BERLIN, Sept. 13 (Xinhua) -- Germany restored deportation of Afghans on Wednesday after a suspension was introduced in May in response to a terrorist attack on the German embassy in Kabul on May 31.
The suspension was imposed due to the perception of a general security deterioration in Afghanistan.
Interior Minister Thomas de Maiziere said in a statement that the eight men flown to Kabul International Airport had all been convicted for crimes and had been unsuccessful in their asylum applications. The individuals were brought to Duesseldorf airport directly from prison ahead of their flight's departure.
The arrival of eight returnees was confirmed by the International Organization for Migration (IOM).
Bavaria's regional interior minister Joachim Herrmann said three of the eight inmates had been deported by his state.
"Two were convicted of rape, one of grievous bodily harm," Herrmann said. He criticized non-governmental organizations such as Pro Asyl for attempting to prevent the deportation of serious offenders through protests at Duesseldorf airport.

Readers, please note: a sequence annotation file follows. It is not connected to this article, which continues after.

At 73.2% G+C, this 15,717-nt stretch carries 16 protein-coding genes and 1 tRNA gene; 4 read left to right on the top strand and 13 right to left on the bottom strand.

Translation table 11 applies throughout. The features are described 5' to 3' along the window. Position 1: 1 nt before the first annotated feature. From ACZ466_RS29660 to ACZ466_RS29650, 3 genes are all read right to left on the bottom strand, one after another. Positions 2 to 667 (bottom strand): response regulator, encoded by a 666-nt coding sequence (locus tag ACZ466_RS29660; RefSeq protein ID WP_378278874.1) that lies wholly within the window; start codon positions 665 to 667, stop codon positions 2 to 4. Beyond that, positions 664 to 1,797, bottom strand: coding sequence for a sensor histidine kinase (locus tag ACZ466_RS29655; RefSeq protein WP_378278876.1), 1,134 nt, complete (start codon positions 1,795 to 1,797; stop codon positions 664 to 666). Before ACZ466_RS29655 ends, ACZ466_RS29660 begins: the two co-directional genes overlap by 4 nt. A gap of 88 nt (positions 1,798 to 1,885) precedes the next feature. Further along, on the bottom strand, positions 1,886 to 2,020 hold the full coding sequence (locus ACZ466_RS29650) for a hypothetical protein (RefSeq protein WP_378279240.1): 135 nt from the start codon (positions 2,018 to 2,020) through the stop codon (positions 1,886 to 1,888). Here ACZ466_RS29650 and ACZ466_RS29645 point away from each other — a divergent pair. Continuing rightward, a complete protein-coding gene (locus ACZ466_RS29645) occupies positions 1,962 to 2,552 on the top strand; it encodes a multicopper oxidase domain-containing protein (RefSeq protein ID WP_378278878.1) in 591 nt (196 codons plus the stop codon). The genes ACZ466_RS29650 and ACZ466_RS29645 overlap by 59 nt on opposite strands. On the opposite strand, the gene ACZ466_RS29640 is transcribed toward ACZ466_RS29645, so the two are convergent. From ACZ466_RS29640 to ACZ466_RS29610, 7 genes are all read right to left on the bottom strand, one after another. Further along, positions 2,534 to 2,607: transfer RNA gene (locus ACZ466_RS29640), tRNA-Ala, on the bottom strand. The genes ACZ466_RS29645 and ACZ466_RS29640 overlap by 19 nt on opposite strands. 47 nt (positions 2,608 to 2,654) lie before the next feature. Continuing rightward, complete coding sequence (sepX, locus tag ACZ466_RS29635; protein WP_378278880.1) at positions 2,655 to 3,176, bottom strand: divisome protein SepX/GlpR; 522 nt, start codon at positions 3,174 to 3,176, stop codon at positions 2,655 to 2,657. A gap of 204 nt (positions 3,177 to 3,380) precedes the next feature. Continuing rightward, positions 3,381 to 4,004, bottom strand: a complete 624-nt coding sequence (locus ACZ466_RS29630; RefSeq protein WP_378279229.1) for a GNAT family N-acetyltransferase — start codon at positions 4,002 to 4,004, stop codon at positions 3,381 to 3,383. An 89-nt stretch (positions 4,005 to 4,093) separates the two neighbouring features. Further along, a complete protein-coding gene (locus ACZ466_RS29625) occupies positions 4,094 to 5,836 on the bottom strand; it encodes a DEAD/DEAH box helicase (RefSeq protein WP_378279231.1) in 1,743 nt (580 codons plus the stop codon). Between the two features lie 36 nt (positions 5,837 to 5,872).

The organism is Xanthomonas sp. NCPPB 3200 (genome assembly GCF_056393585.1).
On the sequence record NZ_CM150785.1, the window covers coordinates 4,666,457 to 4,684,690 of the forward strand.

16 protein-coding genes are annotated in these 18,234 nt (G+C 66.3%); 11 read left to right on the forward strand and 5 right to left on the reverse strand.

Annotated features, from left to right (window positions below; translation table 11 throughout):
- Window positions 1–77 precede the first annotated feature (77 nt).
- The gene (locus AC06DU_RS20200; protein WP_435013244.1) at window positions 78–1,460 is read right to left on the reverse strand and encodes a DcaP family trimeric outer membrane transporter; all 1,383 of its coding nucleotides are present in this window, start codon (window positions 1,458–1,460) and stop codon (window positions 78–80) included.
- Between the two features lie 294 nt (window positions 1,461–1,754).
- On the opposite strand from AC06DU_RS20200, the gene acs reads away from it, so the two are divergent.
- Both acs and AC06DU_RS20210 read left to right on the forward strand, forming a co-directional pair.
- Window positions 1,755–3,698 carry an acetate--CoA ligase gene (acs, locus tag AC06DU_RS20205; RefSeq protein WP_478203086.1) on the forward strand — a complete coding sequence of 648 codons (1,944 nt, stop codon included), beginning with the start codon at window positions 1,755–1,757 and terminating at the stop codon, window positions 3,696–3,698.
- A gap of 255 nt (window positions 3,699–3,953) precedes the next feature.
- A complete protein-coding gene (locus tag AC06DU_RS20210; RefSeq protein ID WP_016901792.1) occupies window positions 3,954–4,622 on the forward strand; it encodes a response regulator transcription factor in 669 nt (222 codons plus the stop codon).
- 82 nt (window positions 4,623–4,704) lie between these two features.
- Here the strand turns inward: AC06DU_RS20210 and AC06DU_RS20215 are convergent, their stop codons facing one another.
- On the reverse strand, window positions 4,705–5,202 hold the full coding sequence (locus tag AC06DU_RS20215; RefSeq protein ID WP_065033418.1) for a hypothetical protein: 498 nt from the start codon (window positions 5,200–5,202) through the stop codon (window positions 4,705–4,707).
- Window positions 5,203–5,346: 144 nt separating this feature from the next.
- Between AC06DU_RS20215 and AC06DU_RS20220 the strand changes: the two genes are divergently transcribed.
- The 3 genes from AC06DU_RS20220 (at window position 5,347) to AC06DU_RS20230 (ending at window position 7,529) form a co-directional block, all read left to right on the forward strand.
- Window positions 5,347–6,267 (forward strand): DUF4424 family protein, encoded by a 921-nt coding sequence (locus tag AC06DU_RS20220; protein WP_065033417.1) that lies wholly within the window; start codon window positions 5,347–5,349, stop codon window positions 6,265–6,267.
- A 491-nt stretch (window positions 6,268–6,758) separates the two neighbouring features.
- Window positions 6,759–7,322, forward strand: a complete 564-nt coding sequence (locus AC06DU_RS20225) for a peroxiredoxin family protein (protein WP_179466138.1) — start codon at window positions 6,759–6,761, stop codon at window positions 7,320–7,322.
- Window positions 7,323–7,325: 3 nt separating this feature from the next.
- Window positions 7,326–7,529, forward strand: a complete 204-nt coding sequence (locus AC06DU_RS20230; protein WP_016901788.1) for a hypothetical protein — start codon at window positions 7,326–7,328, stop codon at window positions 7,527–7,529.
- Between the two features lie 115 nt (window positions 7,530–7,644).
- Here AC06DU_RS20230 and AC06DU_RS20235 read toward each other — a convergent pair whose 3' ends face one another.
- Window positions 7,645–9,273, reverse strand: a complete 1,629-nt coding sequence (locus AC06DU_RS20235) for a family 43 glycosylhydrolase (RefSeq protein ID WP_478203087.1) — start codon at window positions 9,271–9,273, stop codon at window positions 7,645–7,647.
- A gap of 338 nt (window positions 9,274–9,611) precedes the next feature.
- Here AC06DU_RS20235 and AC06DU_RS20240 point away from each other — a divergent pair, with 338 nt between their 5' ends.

Herrmann said he had "zero understanding" for such activism, arguing that someone who came under the pretense of seeking protection from persecution and war, only to commit such a heinous crime as rape, had no place in Germany.
Several NGOs have voiced opposition against a resumption of deportations to Afghanistan over fears that the growing incidence of terrorist attacks by the radical Islamist Taliban has made the country unsafe.
In total, Germany has deported more than 100 rejected asylum seekers in six flights to Afghanistan.
In what may be a further sign of a trend towards stricter asylum policies on Wednesday, Christian Social Union (CSU) leader Horst Seehofer, whose party forms part of the ruling government, specified his demand for an upper limit of 200,000 asylum seekers to be admitted to Germany each year. Having skirted the issue repeatedly in the past, Seehofer said that migrants brought in under the right to family-reunification were "of course" also included in the figure.
Chancellor Angela Merkel has repeatedly rejected the idea of an upper limit on refugees allowed over the border, describing the measure as "impractical".